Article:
Phishing attacks are constantly on the rise, and the way in which these scams are carried out is constantly evolving. They can come in the form of phone calls, emails, text messages or even social media posts or messages. They’re all designed for the same purpose though – to trick you into giving up personal or financial information.
In the 2021 Cyber Security Breaches Survey phishing attacks were identified as the most disruptive form of cyberattack for UK businesses. 83% of businesses who have identified a breach or attempted attack report experiencing phishing attacks at least once a week.
No matter how small a breach may seem, they inevitably cause disruption. Staff may be unable to work, data may be lost, stolen or damaged, or online services may be inaccessible to customers.
One of the best ways you can protect yourself and your business is to ensure you, and all of your staff, know what to look out for when identifying an attempted phishing attack.
It used to be easier to spot scams. They may come from an unusual email address, feature images or designs that appear slightly off, or contain grammatical or spelling errors. However, some scams are now convincing enough to fool even the experts.
The National Cyber Security Agency has these resources for reporting cyberattacks, along with advice on what you should do if you have been duped into giving up sensitive information.
So, how do you spot a phishing scam?
- Scams That Steal Your Information
Many online scams, whether over email, social media, or text message, will usually try to send you to a website where you need to enter your login credentials. These can appear to come from several sources, common ones include emails or text messages that appear to have come from:
- Courier companies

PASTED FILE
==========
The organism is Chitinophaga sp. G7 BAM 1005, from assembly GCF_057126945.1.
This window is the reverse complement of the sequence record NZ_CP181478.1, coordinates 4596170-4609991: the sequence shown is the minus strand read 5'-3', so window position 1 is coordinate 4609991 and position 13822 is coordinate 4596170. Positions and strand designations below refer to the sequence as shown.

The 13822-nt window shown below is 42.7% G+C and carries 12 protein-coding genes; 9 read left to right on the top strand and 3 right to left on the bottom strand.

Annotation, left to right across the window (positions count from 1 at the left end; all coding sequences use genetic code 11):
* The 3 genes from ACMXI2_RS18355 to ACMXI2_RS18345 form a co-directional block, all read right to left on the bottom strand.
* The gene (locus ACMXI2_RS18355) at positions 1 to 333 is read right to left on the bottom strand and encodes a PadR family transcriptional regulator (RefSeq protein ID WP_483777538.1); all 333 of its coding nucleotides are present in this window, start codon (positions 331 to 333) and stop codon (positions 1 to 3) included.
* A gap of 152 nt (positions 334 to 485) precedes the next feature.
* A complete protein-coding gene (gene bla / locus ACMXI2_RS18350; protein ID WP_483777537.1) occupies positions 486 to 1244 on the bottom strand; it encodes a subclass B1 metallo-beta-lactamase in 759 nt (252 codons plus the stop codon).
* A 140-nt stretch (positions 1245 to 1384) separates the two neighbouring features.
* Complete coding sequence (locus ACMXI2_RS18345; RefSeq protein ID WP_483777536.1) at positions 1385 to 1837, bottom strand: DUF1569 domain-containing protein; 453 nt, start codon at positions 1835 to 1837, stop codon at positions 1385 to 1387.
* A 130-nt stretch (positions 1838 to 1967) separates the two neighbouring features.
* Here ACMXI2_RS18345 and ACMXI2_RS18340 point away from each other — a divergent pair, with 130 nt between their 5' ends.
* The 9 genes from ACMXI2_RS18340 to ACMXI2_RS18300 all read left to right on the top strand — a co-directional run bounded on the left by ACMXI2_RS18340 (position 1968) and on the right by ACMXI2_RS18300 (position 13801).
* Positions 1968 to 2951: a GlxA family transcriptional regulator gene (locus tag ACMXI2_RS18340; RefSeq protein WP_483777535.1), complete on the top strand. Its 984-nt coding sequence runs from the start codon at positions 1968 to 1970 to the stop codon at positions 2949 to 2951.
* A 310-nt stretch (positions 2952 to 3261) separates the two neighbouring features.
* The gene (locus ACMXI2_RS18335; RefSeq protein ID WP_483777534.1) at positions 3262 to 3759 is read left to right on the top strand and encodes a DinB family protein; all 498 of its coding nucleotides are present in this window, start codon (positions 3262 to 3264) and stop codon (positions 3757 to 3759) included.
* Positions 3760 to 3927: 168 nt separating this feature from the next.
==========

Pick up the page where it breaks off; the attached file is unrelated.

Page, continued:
- Government departments
The website you will be presented with when clicking on a link will look convincing, but when you enter your login information there is usually a small program running in the background commonly referred to as a keylogger. This software tracks the keys that you enter, leaving your usernames and passwords vulnerable to cybercriminals.
The best thing to do if you receive an email like this is to go directly to the website the email appears to have come from. Do not click on any links or call any numbers in the email. Always remember that you will never be asked to provide personal information over email.
- Scams That Install Malware on Your System
Some cyberattacks are carried out by sending an email with an attachment. If you don’t recognise the email address and aren’t expecting anyone to send you an attachment, then the best practice is to simply delete the email. You should always avoid opening attachments unless you are 100% sure of the sender’s identity. While the attachment may look harmless, once opened it can quietly install malware without you knowing. If you’re unsure contact the person the email appears to be from directly.
If an email asks you to click a link – for example, HMRC or Microsoft – open a web browser and navigate to the official website directly, rather than clicking on the link.
Along with educating all users, to protect yourself from cyberattacks, you should also practice good password hygiene and ensure you have robust email security in place.